During a lesson study, researchers and educators may adjust the lesson according to observations and reteach it to gather new data numerous times over the school year. The key to success here is obtaining a critical volume of data. Ideally, you’ll want to pilot your program across multiple classes or schools and vary the implementation models in order to learn as much as possible about what engages your teachers and students. Perhaps one classroom will leverage the solution at the beginning of class and another near the end. Or, one group of teachers may focus on teacher-led strategies, while another group facilitates student-led or blended models.

After collecting data through planned observations, make adjustments to how the software is being used by teachers and students in an effort to increase engagement in problem areas. Expect to do this multiple times throughout your pilot, and be open to the fact that more than one model may meet your engagement goal.

Share your successful implementation models with other schools in the district

Lesson study documentation is considered research, and it is highly regarded as a reliable source for effective teaching practices. In Japan, lesson study results are available to educators across the country as model lessons not only for teachers to use out of the box but also for educators to continue to revise the lessons as the needs of their student population changes. This practice increases morale, helps teachers continue to become experts in their field, spreads working strategies, and most importantly, allows the lesson to continue to evolve along with the teachers and students who interact with it over time.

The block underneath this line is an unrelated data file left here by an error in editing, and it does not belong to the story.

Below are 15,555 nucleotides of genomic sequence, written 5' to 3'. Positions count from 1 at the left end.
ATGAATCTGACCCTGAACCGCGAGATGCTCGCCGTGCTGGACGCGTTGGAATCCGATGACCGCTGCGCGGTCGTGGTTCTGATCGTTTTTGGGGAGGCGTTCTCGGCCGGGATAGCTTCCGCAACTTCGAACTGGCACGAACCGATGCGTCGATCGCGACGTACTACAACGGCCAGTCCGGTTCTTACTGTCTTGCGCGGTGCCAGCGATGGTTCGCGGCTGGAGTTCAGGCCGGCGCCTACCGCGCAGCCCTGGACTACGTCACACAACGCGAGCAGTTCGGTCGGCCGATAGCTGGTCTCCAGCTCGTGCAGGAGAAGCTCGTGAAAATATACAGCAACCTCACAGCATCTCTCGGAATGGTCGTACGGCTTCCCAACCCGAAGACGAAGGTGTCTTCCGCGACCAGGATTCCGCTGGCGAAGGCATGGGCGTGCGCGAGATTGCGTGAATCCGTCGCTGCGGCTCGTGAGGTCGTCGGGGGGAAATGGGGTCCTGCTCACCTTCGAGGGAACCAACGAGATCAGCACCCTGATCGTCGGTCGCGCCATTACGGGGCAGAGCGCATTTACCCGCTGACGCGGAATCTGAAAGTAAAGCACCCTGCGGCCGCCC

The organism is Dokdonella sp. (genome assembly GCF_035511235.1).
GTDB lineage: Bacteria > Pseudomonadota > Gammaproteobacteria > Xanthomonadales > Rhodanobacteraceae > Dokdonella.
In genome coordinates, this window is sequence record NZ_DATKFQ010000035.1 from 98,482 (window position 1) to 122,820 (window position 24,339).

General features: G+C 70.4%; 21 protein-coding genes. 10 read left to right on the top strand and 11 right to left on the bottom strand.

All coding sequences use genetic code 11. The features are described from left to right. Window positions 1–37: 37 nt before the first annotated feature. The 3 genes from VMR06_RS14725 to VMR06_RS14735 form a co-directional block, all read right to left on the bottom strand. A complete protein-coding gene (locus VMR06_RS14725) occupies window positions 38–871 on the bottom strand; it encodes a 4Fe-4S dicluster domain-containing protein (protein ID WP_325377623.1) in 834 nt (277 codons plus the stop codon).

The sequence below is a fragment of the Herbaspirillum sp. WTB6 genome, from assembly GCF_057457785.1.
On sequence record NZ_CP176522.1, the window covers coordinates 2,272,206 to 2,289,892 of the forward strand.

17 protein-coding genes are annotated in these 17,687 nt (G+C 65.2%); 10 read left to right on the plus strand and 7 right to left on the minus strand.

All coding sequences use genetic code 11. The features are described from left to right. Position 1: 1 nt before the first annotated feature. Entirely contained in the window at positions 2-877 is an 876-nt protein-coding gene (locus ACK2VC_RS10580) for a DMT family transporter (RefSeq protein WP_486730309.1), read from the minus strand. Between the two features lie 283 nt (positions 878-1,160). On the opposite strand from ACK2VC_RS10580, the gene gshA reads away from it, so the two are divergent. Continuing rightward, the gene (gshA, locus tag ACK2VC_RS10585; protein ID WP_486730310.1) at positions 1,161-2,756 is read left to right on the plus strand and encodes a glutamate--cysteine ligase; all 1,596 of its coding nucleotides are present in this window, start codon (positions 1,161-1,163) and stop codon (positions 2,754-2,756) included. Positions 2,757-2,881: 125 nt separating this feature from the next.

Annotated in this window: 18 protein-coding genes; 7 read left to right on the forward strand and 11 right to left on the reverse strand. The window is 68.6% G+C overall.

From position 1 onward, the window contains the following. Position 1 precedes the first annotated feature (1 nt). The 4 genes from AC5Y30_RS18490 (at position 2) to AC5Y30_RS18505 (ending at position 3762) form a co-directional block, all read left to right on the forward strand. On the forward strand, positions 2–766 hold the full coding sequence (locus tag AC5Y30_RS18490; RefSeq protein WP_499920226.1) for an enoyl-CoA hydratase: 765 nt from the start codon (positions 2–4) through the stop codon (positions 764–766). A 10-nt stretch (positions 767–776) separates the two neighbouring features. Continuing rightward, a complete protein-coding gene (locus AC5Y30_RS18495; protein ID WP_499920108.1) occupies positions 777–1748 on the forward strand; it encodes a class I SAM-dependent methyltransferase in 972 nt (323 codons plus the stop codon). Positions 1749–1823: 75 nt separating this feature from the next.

To make your results useful to other educators, detailed documentation is key. You’ll want to keep in-depth records of the engagement goal and indicators and their supporting rationale, in addition to which outlines of the models were tested, when and how observations took place, and how the implementation model changed over time. Lastly, decide on a way to communicate your findings by planning a districtwide share-out event at the end of the pilot or creating (and regularly updating) an online knowledge base.

Looking for more tips and best practices for a successful education technology pilot? Check out this blog post on 3 Reasons to Pilot an Online Program Before Purchasing.